By Pranay Parab | Updated: 19 January 2017 10:34 IST
Nintendo Switch has an offline multiplayer mode
It also has a tablet mode for handheld gaming
Nintendo's lineup of games looks exciting
The launch of the Nintendo Switch was an exciting event packed with just the kind of news most people wanted to hear. Great launch titles and a steady drip of high profile games over the next several months is great news for every gamer. However the event lacked the one thing we were hoping for - any mention of an India launch.
It’s been a long time since Nintendo has acknowledged the existence of India as a market. In recent years, asking a friend or a relative going abroad has been the only way to get the company’s consoles without going to the grey market. We’d been hoping that the immense popularity of Pokemon Go and the buzz around Super Mario Run in India would persuade Nintendo to consider launching the Switch in India, but that hasn’t proved to be the case so far.
For most people, buying a console at sky-high prices with no warranty - as it happens if you import one, or go grey - is not an option, and that means most Nintendo fans in India can’t enjoy the company’s games. The Nintendo Switch looks like a console that could be a success even in India. It has offline multiplayer support, which means that the lack of a fast Internet connection is not going to stop people from getting the most out of the console. The Nintendo Switch can be used for playing games on your TV, and it has a tablet mode that lets you carry it wherever you go. It is region-free, which means that you can play without any region restrictions.
Its portability is another big advantage in India. Plenty of people here can be found carrying tablets to play games or watch films during their commute to work, and the Nintendo Switch is likely to appeal to these people as well. But the biggest selling point for any Nintendo console is always the games. With an awesome title such as Mario Kart 8 Deluxe coming soon after launch, and other games such as The Legend of Zelda: Breath of the Wild and Super Mario Odyssey based on big Nintendo IP in the pipeline, there’s enough here to entice buyers.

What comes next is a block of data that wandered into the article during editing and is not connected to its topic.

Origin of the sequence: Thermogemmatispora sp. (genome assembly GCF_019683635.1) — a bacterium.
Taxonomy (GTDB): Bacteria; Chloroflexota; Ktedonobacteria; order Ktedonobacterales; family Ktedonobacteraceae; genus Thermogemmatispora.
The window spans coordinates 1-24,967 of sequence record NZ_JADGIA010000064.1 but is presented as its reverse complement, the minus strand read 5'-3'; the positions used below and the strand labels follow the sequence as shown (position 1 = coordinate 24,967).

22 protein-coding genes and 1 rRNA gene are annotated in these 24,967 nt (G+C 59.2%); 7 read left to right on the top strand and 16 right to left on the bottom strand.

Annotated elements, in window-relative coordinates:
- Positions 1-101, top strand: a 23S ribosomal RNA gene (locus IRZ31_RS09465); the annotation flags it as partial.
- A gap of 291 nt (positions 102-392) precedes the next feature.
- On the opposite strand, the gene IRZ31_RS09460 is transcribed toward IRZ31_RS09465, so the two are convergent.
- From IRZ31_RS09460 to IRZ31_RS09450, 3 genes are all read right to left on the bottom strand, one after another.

With India, the biggest challenge is going to be pricing and availability. The current $300 (roughly Rs. 22,000) price in the US would likely translate to Rs. 30,000 in India, after import duties and local taxes, should the game officially release in India. That isn’t bad at all if you consider that the Sony PlayStation 4 has sold quite well despite being priced higher at launch. Games could be priced around the Rs. 4,000 mark. That’s pretty much on par with console game prices in India. One could argue that India is a price sensitive market where such expensive products won’t sell, but the relative success of the PS4 proves that point wrong. If the console is good and so are the games, people will buy it even in India.
As of now, India doesn’t exist as a market as far as Nintendo is concerned and there’s a good chance that gamers will have to live with buying a console with no warranty. Even if they do, Indian credit cards are unlikely to work on Nintendo’s online store, so buying games digitally might not even be an option. Its characters, particularly Mario, are well-known in the country even though the company has no official presence here. And like we mentioned earlier, the success of Pokemon Go ensures that Nintendo IP is wildly popular in India and if nothing else, a Pokemon game is definitely going to pique people’s interest here
It’d be unrealistic to expect Nintendo to bring Switch to India if it fails in the company’s core markets. However, if it’s a success in the US, Europe, and Japan, the company should attempt to bring it to India. The most realistic option would be to bring in limited stock and see how the market responds and import more units based on that. The unfortunate truth is that it’s unlikely to happen, but that doesn’t stop us from hoping that the Nintendo Switch will be officially available in India sometime soon.
We discuss everything we know about the Nintendo Switch on Transition, our new podcast on gaming and pop culture. You can subscribe to it via RSS or just listen to this episode by hitting the play button below.